A New Dual-Polarized Horn Antenna Excited by a Gap-Fed Square Patch

Full text

(1)

A NEW DUAL-POLARIZED HORN ANTENNA EXCITED BY A GAP-FED SQUARE PATCH

S. Ononchimeg, G. Otgonbaatar, J.-H. Bang, and B.-C. Ahn

Applied Electromagnetics Laboratory

Department of Radio and Communication Engineering Chungbuk University, Cheongju 361-763, Korea

E.-J. Cha

Department of Medicine

Chungbuk University, Cheongju 361-763, Korea

Abstract—A new dual-polarized horn antenna fed by a microstrip patch is proposed. The patch is excited in two orthogonal polarizations by small gaps between the patch edge and the microstrip open end. A horn antenna operating at 14.9 GHz is designed, fabricated and tested. Measurements show that the horn has a reflection coefficient of less than 10 dB, and a port isolation greater than 30 dB, over 14.6– 15.2 GHz, and a gain of 12.34 dBi and 10-dB beamwidths of 87 and 88 at 14.9 GHz.

1. INTRODUCTION

Dual-polarized antennas are used in such diverse applications as radio astronomy, radar polarimetry, frequency-reuse and polarization-diversity communications, and antenna measurements [1, 2]. Dual-polarized antennas can be realized by exciting two linearly Dual-polarized waves whose electric field vectors are at 90 degrees to each other or by simultaneously utilizing right- and left-hand circularly polarized.

Dual-polarized horn antennas have been traditionally realized by feeding the input square waveguide with two orthogonal coaxial probes [3]. In some applications, it is favorable to excite a horn with a printed-circuit structure. In this case, a transition between the coaxial cable and the printed-circuit transmission line can be eliminated, making it easy to integrate the horn with printed circuits.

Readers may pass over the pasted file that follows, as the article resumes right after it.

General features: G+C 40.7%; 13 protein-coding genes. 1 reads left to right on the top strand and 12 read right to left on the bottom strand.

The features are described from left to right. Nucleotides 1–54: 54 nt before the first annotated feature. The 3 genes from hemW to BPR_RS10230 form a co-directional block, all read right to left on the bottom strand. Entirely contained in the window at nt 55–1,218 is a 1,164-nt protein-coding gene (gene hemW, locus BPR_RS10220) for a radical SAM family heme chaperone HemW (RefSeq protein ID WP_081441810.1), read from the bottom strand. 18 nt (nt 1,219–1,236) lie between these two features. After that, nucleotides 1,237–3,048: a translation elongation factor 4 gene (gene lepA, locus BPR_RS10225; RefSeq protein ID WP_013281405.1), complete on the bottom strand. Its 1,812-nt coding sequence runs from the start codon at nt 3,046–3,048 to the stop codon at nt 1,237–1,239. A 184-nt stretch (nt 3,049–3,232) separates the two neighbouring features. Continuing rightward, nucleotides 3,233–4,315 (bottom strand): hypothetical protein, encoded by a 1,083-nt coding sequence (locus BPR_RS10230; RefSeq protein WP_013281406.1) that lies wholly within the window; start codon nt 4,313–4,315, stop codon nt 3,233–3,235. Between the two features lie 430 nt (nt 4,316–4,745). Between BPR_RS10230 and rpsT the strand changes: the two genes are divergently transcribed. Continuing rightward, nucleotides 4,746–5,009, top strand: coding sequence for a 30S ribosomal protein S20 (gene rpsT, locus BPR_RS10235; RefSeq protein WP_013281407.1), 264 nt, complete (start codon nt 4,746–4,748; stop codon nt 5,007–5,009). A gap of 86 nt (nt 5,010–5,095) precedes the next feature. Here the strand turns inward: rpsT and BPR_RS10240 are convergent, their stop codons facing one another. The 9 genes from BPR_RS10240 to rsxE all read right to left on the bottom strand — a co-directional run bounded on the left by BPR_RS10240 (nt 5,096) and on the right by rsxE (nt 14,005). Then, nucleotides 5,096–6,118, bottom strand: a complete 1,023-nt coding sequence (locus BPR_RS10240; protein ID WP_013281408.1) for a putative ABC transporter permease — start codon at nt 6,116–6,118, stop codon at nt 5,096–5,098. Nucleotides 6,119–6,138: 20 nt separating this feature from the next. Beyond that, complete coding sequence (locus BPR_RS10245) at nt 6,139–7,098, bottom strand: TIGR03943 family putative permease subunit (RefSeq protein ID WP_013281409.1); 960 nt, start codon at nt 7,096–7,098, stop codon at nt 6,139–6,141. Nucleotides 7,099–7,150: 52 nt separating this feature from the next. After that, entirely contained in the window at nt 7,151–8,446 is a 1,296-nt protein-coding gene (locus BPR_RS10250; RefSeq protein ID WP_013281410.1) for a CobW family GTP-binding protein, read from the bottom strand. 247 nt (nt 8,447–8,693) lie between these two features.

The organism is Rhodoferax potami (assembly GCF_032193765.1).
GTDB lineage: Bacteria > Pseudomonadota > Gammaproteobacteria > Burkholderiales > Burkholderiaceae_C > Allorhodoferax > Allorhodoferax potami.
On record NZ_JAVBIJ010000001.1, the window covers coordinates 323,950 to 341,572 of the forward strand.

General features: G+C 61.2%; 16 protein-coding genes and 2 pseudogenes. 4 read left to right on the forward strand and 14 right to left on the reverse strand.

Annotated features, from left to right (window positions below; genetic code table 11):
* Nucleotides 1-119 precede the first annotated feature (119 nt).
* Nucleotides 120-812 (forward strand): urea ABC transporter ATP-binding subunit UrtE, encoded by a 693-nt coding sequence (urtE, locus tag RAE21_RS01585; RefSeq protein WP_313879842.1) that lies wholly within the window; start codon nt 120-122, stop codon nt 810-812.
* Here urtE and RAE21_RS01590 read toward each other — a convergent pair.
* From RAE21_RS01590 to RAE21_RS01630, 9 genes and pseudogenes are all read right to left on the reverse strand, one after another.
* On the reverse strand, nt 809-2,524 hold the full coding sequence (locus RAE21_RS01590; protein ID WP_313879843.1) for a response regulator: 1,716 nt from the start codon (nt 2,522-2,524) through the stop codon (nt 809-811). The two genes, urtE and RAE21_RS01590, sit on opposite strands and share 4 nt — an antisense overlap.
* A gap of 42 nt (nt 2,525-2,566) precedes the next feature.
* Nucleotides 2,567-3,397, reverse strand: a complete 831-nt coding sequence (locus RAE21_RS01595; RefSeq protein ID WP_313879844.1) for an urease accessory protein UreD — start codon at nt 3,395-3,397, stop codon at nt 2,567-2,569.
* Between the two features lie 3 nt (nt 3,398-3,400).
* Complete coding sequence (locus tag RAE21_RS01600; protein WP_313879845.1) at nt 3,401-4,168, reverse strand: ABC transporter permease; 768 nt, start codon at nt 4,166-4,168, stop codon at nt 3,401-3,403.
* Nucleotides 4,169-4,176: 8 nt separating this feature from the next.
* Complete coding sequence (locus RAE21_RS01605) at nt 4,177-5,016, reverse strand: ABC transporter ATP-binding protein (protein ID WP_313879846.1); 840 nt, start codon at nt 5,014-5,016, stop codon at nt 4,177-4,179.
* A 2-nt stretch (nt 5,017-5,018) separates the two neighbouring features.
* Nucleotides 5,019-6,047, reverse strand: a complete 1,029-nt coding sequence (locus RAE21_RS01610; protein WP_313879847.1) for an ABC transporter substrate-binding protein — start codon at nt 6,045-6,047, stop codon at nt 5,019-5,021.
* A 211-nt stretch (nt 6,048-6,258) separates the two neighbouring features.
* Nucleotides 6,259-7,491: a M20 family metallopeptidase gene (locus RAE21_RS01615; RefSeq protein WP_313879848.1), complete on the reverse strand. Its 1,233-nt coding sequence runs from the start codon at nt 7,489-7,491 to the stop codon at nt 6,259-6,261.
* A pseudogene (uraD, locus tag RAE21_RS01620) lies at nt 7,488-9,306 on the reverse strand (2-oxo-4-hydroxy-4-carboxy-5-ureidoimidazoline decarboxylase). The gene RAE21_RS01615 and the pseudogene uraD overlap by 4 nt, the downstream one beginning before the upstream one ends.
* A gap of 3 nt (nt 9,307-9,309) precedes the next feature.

(2)

patch antennas [4, 5]. Dual-polarized horn antennas fed by printed circuit elements have been studied in [6–8]. In existing results [6–8], the port isolation is not high due to a strong mutual coupling between feeding elements.

In this paper, we propose a new compact dual-polarized horn antenna with high port isolation. A square patch antenna is excited at two orthogonal edges by coupling through a small gap between the patch edge and the microstrip open end. The patch launches two orthogonal and linear polarized waves in the square waveguide of the horn. The dual-polarized horn proposed in this paper has a narrow bandwidth due to the use of a microstrip patch in the feeding circuit so that it is suitable for narrow-band applications. The proposed antenna is analyzed and optimized using the widely-used electromagnetic simulation software Microwave StudioTMby CST. The designed antenna is fabricated and its performance is measured and compared with the simulation.

2. ANTENNA DESIGN

Figure 1 shows the structure of the proposed horn antenna. The horn consists of two microstrip lines, a gap-fed dual-polarized patch, a square waveguide and a pyramidal horn.

Open ends of two microstrip lines excite orthogonal currents on the patch by the capacitive coupling through a small gap at the patch edge. The patch launches TE10 and TE01 fundamental modes in the square waveguide. Walls of the square waveguide are electrically connected to the ground plane of the circuit board via closely-spaced through holes. The horn and the circuit board are joined together with a silver-epoxy conductive adhesive. Small screws can also be used for the assembly.

The horn antenna is designed in three steps. First, we design a pyramidal horn antenna with specified characteristics. Next, we design a dual gap-fed rectangular patch. Finally, we combine the patch and the horn, and adjust relevant dimensions for good impedance matching. Design requirements of the proposed antenna call for the center frequency of 14.9 GHz with impedance bandwidth of 200 MHz and 10-dB beamwidths of 87in bothE- andH-planes. The antenna is to be used as a feed in a dual-polarized reflector antenna for terrestrial point-to-point communications.